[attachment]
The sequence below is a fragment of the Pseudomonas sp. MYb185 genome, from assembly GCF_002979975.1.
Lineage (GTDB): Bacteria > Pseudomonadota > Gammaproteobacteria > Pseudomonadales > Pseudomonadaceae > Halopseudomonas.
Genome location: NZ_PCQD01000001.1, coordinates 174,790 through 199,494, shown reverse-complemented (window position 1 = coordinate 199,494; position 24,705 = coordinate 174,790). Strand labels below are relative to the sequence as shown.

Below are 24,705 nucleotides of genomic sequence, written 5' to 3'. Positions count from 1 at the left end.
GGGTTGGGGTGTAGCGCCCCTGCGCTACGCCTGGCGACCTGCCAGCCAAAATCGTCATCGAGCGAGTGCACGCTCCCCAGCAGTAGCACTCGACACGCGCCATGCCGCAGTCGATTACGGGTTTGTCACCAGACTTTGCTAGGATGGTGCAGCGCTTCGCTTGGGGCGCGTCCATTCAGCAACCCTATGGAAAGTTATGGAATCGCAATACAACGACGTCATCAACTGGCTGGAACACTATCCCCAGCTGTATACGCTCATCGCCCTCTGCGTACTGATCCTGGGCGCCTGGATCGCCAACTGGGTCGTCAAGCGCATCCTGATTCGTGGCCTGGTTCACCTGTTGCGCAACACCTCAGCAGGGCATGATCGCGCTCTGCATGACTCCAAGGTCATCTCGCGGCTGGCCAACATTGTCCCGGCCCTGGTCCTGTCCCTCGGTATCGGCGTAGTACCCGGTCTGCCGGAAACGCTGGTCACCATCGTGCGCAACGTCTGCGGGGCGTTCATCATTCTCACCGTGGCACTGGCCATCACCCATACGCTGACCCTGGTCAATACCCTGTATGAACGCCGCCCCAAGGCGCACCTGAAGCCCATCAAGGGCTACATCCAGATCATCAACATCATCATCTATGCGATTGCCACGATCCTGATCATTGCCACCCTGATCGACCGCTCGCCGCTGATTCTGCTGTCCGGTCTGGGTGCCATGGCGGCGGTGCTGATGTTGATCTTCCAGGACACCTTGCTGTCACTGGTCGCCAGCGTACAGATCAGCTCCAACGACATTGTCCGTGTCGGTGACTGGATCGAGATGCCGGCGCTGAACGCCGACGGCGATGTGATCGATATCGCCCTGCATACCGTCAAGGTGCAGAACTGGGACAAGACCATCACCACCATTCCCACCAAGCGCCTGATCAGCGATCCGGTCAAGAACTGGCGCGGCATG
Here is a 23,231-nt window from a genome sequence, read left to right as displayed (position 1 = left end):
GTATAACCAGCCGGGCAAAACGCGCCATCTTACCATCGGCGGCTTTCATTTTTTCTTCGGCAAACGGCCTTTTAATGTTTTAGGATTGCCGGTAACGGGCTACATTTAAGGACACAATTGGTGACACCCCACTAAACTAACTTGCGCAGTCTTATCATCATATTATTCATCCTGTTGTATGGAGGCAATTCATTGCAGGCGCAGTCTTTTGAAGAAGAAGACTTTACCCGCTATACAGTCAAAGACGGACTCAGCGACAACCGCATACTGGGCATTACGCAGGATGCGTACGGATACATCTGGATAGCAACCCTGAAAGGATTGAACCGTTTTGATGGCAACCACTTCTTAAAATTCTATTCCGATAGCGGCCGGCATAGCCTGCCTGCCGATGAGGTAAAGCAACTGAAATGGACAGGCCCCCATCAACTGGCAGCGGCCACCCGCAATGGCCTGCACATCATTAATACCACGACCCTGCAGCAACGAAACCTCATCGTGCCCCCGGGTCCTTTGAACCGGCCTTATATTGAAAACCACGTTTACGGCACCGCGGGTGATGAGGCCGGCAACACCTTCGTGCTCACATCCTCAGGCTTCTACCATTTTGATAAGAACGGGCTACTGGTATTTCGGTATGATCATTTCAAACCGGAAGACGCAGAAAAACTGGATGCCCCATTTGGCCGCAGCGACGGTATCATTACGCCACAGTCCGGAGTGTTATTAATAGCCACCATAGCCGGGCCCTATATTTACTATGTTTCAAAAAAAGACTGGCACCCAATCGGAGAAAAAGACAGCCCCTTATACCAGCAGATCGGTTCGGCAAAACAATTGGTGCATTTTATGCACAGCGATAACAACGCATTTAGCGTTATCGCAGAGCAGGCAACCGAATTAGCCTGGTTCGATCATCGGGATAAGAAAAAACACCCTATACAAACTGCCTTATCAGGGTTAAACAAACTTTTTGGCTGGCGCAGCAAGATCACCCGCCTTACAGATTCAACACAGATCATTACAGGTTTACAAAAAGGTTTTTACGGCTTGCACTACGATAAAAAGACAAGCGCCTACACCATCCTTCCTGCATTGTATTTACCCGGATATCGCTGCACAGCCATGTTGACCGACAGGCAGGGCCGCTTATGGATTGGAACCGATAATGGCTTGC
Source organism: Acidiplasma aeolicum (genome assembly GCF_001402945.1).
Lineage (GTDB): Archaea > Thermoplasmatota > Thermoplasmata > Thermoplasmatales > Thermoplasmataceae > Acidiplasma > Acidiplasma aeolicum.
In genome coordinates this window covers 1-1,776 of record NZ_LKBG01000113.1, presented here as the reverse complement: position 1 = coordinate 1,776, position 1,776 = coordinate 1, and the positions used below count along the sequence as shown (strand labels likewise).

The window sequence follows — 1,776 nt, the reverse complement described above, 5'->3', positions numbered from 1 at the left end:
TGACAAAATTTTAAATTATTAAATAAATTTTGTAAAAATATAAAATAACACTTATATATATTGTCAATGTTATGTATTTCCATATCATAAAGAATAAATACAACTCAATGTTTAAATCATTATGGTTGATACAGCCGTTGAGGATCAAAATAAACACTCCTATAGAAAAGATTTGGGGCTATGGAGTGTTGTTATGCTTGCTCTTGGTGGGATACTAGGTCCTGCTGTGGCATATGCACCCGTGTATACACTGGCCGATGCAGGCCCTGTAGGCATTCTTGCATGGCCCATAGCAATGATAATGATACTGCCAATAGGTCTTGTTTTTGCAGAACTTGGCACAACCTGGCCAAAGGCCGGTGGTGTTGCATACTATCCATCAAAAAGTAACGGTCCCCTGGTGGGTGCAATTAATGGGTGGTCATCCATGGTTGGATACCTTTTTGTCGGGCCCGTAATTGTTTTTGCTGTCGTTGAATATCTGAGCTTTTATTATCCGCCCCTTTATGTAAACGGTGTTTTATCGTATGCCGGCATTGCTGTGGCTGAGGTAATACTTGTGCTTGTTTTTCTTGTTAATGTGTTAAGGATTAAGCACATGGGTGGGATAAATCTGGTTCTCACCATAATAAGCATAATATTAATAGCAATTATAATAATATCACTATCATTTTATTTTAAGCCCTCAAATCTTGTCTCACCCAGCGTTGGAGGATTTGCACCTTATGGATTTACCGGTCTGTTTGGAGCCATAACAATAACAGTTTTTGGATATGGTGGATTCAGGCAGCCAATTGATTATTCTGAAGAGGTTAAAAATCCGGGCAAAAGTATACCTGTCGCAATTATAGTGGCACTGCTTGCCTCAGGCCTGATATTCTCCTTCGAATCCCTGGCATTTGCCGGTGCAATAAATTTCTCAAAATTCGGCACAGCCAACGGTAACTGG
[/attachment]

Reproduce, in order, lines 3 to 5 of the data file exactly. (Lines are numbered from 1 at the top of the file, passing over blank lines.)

Genome location: NZ_PCQD01000001.1, coordinates 174,790 through 199,494, shown reverse-complemented (window position 1 = coordinate 199,494; position 24,705 = coordinate 174,790). Strand labels below are relative to the sequence as shown.

Below are 24,705 nucleotides of genomic sequence, written 5' to 3'. Positions count from 1 at the left end.
GGGTTGGGGTGTAGCGCCCCTGCGCTACGCCTGGCGACCTGCCAGCCAAAATCGTCATCGAGCGAGTGCACGCTCCCCAGCAGTAGCACTCGACACGCGCCATGCCGCAGTCGATTACGGGTTTGTCACCAGACTTTGCTAGGATGGTGCAGCGCTTCGCTTGGGGCGCGTCCATTCAGCAACCCTATGGAAAGTTATGGAATCGCAATACAACGACGTCATCAACTGGCTGGAACACTATCCCCAGCTGTATACGCTCATCGCCCTCTGCGTACTGATCCTGGGCGCCTGGATCGCCAACTGGGTCGTCAAGCGCATCCTGATTCGTGGCCTGGTTCACCTGTTGCGCAACACCTCAGCAGGGCATGATCGCGCTCTGCATGACTCCAAGGTCATCTCGCGGCTGGCCAACATTGTCCCGGCCCTGGTCCTGTCCCTCGGTATCGGCGTAGTACCCGGTCTGCCGGAAACGCTGGTCACCATCGTGCGCAACGTCTGCGGGGCGTTCATCATTCTCACCGTGGCACTGGCCATCACCCATACGCTGACCCTGGTCAATACCCTGTATGAACGCCGCCCCAAGGCGCACCTGAAGCCCATCAAGGGCTACATCCAGATCATCAACATCATCATCTATGCGATTGCCACGATCCTGATCATTGCCACCCTGATCGACCGCTCGCCGCTGATTCTGCTGTCCGGTCTGGGTGCCATGGCGGCGGTGCTGATGTTGATCTTCCAGGACACCTTGCTGTCACTGGTCGCCAGCGTACAGATCAGCTCCAACGACATTGTCCGTGTCGGTGACTGGATCGAGATGCCGGCGCTGAACGCCGACGGCGATGTGATCGATATCGCCCTGCATACCGTCAAGGTGCAGAACTGGGACAAGACCATCACCACCATTCCCACCAAGCGCCTGATCAGCGATCCGGTCAAGAACTGGCGCGGCATG